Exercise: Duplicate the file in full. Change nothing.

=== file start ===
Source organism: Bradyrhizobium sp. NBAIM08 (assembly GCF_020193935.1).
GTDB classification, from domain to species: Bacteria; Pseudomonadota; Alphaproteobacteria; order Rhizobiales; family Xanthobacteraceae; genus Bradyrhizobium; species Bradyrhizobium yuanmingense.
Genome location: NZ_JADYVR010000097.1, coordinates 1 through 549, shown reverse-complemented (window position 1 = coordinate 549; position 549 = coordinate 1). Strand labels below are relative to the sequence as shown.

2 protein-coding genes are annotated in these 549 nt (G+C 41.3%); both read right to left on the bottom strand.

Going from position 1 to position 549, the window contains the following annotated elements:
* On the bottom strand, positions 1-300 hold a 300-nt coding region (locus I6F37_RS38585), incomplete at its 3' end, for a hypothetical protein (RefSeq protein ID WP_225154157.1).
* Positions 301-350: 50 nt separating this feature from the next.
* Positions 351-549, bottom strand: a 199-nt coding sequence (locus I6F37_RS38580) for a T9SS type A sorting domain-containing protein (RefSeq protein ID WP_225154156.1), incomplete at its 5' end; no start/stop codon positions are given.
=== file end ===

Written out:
Source organism: Bradyrhizobium sp. NBAIM08 (assembly GCF_020193935.1).
GTDB classification, from domain to species: Bacteria; Pseudomonadota; Alphaproteobacteria; order Rhizobiales; family Xanthobacteraceae; genus Bradyrhizobium; species Bradyrhizobium yuanmingense.
Genome location: NZ_JADYVR010000097.1, coordinates 1 through 549, shown reverse-complemented (window position 1 = coordinate 549; position 549 = coordinate 1). Strand labels below are relative to the sequence as shown.

2 protein-coding genes are annotated in these 549 nt (G+C 41.3%); both read right to left on the bottom strand.

Going from position 1 to position 549, the window contains the following annotated elements:
* On the bottom strand, positions 1-300 hold a 300-nt coding region (locus I6F37_RS38585), incomplete at its 3' end, for a hypothetical protein (RefSeq protein ID WP_225154157.1).
* Positions 301-350: 50 nt separating this feature from the next.
* Positions 351-549, bottom strand: a 199-nt coding sequence (locus I6F37_RS38580) for a T9SS type A sorting domain-containing protein (RefSeq protein ID WP_225154156.1), incomplete at its 5' end; no start/stop codon positions are given.